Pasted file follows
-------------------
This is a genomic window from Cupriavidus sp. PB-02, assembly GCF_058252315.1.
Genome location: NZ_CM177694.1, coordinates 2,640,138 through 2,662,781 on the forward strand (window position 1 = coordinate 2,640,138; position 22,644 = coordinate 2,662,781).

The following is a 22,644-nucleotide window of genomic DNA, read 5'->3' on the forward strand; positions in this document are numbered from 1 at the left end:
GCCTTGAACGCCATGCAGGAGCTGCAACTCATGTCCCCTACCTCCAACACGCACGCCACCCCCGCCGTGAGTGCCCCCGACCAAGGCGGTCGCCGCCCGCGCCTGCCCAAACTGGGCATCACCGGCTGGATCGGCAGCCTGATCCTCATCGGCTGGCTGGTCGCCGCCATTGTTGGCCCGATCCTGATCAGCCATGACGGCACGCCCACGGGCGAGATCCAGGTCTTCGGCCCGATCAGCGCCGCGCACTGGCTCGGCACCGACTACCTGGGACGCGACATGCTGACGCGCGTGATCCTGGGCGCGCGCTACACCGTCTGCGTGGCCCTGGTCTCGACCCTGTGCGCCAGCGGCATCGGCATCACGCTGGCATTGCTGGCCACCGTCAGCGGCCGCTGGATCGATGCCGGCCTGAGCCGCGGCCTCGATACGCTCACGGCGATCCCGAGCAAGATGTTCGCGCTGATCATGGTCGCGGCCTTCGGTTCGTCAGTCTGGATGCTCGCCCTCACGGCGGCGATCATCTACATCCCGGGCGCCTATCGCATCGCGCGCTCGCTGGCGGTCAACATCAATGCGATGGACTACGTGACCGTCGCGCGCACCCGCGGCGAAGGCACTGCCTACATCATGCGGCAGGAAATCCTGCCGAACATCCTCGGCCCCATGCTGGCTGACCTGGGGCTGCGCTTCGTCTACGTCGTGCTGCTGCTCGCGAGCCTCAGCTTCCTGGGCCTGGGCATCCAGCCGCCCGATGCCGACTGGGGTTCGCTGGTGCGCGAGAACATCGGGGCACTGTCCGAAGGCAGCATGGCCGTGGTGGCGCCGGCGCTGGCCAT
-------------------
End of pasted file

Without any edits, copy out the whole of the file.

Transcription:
This is a genomic window from Cupriavidus sp. PB-02, assembly GCF_058252315.1.
Genome location: NZ_CM177694.1, coordinates 2,640,138 through 2,662,781 on the forward strand (window position 1 = coordinate 2,640,138; position 22,644 = coordinate 2,662,781).

The following is a 22,644-nucleotide window of genomic DNA, read 5'->3' on the forward strand; positions in this document are numbered from 1 at the left end:
GCCTTGAACGCCATGCAGGAGCTGCAACTCATGTCCCCTACCTCCAACACGCACGCCACCCCCGCCGTGAGTGCCCCCGACCAAGGCGGTCGCCGCCCGCGCCTGCCCAAACTGGGCATCACCGGCTGGATCGGCAGCCTGATCCTCATCGGCTGGCTGGTCGCCGCCATTGTTGGCCCGATCCTGATCAGCCATGACGGCACGCCCACGGGCGAGATCCAGGTCTTCGGCCCGATCAGCGCCGCGCACTGGCTCGGCACCGACTACCTGGGACGCGACATGCTGACGCGCGTGATCCTGGGCGCGCGCTACACCGTCTGCGTGGCCCTGGTCTCGACCCTGTGCGCCAGCGGCATCGGCATCACGCTGGCATTGCTGGCCACCGTCAGCGGCCGCTGGATCGATGCCGGCCTGAGCCGCGGCCTCGATACGCTCACGGCGATCCCGAGCAAGATGTTCGCGCTGATCATGGTCGCGGCCTTCGGTTCGTCAGTCTGGATGCTCGCCCTCACGGCGGCGATCATCTACATCCCGGGCGCCTATCGCATCGCGCGCTCGCTGGCGGTCAACATCAATGCGATGGACTACGTGACCGTCGCGCGCACCCGCGGCGAAGGCACTGCCTACATCATGCGGCAGGAAATCCTGCCGAACATCCTCGGCCCCATGCTGGCTGACCTGGGGCTGCGCTTCGTCTACGTCGTGCTGCTGCTCGCGAGCCTCAGCTTCCTGGGCCTGGGCATCCAGCCGCCCGATGCCGACTGGGGTTCGCTGGTGCGCGAGAACATCGGGGCACTGTCCGAAGGCAGCATGGCCGTGGTGGCGCCGGCGCTGGCCAT